She asked the crowd, "Do we want our land?" The crowd roared back, "Yes!"

She asked, "Do we want our justice?" "Yes!" the crowd yelled back as many fists punched skyward.

"Then we will have to fight for it."


Both the Advertiser and the Star-Bulletin published photos showing the large presence of teenagers and children in the red-shirt march, either in the foreground or background. The top photo below has URL:
and was accompanied by the caption:
"An estimated 7,000 people of all ethnic groups, most wearing red shirts in a show of unity, marched through Waikiki yesterday, drawn by issues of concern to Native Hawaiians, such as the Akaka bill, a planned Army Stryker brigade and the leasehold conversion law. Photos by Jeff Widener • The Honolulu Advertiser"
The second photo has URL
and caption:
"COURTESY OF KITV NEWS4 A unity march through Waikiki yesterday drew between 10,000 to 18,000 native Hawaiians and their supporters to an event calling attention to a number of issues they said threaten native Hawaiian rights, entitlements and benefits."


Both the Advertiser and Star-Bulletin published photos showing some of the many Hawaiian flags; but no American flags were to be seen.

The photo on the left below has URL
and includes this caption:
In his hair, Joshua Peralta of Nanakuli wore a small Hawaiian flag -- upside down, to symbolize distress."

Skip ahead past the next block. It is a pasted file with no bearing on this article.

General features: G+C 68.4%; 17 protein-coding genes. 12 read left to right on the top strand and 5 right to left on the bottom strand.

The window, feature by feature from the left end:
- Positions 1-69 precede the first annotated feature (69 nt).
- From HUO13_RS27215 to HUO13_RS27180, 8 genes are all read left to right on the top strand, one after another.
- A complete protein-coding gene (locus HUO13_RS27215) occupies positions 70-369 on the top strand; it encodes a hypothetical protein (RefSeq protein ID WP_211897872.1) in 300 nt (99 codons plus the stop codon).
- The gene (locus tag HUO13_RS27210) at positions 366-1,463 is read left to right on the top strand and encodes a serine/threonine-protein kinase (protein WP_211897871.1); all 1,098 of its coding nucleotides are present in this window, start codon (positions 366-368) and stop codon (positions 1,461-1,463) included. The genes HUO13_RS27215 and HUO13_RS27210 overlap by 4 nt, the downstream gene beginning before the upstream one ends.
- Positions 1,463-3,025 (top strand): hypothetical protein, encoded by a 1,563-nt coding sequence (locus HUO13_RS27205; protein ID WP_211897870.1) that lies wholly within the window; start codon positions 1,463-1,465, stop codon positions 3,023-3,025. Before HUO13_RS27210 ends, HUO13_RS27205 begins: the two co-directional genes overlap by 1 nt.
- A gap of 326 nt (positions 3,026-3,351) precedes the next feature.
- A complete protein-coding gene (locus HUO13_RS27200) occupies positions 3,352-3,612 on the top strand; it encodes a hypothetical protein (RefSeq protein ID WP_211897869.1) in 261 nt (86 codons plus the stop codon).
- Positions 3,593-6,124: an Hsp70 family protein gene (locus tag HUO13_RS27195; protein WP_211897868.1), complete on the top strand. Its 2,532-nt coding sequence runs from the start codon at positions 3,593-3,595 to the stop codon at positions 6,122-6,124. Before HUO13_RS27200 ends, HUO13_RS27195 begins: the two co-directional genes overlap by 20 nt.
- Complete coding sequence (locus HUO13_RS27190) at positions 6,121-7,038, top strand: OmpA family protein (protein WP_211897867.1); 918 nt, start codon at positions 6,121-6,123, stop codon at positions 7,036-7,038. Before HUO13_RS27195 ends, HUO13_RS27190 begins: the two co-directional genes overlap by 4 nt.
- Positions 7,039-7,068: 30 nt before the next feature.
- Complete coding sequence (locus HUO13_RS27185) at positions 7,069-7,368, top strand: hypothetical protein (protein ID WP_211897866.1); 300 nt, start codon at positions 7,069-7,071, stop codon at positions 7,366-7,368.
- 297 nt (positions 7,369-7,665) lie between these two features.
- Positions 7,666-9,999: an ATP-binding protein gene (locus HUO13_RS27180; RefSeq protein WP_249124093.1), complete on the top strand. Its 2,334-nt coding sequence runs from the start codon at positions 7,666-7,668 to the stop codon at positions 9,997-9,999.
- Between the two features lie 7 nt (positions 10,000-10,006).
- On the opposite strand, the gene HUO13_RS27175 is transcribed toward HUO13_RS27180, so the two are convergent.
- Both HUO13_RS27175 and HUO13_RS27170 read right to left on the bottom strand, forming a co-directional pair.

The photo on the right, with the large Hawaiian flag, has URL:
and caption
Photos by Jeff Widener • The Honolulu Advertiser
"Demonstrators bore a Hawaiian flag in the "March For Justice" down Kalakaua Avenue. Most marchers donned red T-shirts that read "Ku I Ka Pono," or justice for Hawaiians. "The red symbolizes koko, blood for us Hawaiians," said a 17-year-old boy. "It's our common bond." Some carried ancient fighting spears as others sipped from plastic water bottles. Some wore traditional malo, while others donned modern-day T-shirts."

On Friday, September 10, 2004 the student newspaper at the University of Hawai'i, "Ka Leo", published a group of photos from this red-shirt march. See:



On Friday September 10 a letter to editor was published in the Honolulu Advertiser. The same letter, somewhat edited, was published in the Star-Bulletin. Each newspaper created its own headline for the letter.

The Honolulu Advertiser, Friday September 10, 2004